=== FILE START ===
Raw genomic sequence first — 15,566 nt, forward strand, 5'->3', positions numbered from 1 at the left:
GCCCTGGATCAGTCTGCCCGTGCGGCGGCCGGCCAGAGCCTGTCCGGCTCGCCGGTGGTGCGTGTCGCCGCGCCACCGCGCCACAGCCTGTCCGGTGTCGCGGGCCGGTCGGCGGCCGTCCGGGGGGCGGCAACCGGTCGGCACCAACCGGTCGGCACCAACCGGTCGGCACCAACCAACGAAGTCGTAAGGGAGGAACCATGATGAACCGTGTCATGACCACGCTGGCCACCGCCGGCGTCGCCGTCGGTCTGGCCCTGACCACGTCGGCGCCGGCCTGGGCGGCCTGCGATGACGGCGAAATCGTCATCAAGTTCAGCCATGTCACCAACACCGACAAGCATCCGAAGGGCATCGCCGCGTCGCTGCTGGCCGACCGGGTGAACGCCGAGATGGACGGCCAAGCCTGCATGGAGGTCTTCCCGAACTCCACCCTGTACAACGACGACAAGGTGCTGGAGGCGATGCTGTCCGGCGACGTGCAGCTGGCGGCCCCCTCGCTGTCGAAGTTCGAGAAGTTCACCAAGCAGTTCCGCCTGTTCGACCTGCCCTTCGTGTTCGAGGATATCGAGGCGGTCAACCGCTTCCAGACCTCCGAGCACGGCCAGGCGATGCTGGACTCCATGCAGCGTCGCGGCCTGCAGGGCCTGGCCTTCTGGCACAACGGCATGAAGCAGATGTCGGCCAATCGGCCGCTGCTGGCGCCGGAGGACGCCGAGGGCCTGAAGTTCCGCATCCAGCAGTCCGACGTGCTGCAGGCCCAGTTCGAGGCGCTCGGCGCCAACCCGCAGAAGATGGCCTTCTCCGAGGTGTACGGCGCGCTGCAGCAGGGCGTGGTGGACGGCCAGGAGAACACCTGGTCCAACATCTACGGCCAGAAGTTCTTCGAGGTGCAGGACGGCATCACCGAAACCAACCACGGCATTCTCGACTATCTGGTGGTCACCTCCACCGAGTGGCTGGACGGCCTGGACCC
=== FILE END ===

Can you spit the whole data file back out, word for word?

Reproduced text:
Raw genomic sequence first — 15,566 nt, forward strand, 5'->3', positions numbered from 1 at the left:
GCCCTGGATCAGTCTGCCCGTGCGGCGGCCGGCCAGAGCCTGTCCGGCTCGCCGGTGGTGCGTGTCGCCGCGCCACCGCGCCACAGCCTGTCCGGTGTCGCGGGCCGGTCGGCGGCCGTCCGGGGGGCGGCAACCGGTCGGCACCAACCGGTCGGCACCAACCGGTCGGCACCAACCAACGAAGTCGTAAGGGAGGAACCATGATGAACCGTGTCATGACCACGCTGGCCACCGCCGGCGTCGCCGTCGGTCTGGCCCTGACCACGTCGGCGCCGGCCTGGGCGGCCTGCGATGACGGCGAAATCGTCATCAAGTTCAGCCATGTCACCAACACCGACAAGCATCCGAAGGGCATCGCCGCGTCGCTGCTGGCCGACCGGGTGAACGCCGAGATGGACGGCCAAGCCTGCATGGAGGTCTTCCCGAACTCCACCCTGTACAACGACGACAAGGTGCTGGAGGCGATGCTGTCCGGCGACGTGCAGCTGGCGGCCCCCTCGCTGTCGAAGTTCGAGAAGTTCACCAAGCAGTTCCGCCTGTTCGACCTGCCCTTCGTGTTCGAGGATATCGAGGCGGTCAACCGCTTCCAGACCTCCGAGCACGGCCAGGCGATGCTGGACTCCATGCAGCGTCGCGGCCTGCAGGGCCTGGCCTTCTGGCACAACGGCATGAAGCAGATGTCGGCCAATCGGCCGCTGCTGGCGCCGGAGGACGCCGAGGGCCTGAAGTTCCGCATCCAGCAGTCCGACGTGCTGCAGGCCCAGTTCGAGGCGCTCGGCGCCAACCCGCAGAAGATGGCCTTCTCCGAGGTGTACGGCGCGCTGCAGCAGGGCGTGGTGGACGGCCAGGAGAACACCTGGTCCAACATCTACGGCCAGAAGTTCTTCGAGGTGCAGGACGGCATCACCGAAACCAACCACGGCATTCTCGACTATCTGGTGGTCACCTCCACCGAGTGGCTGGACGGCCTGGACCC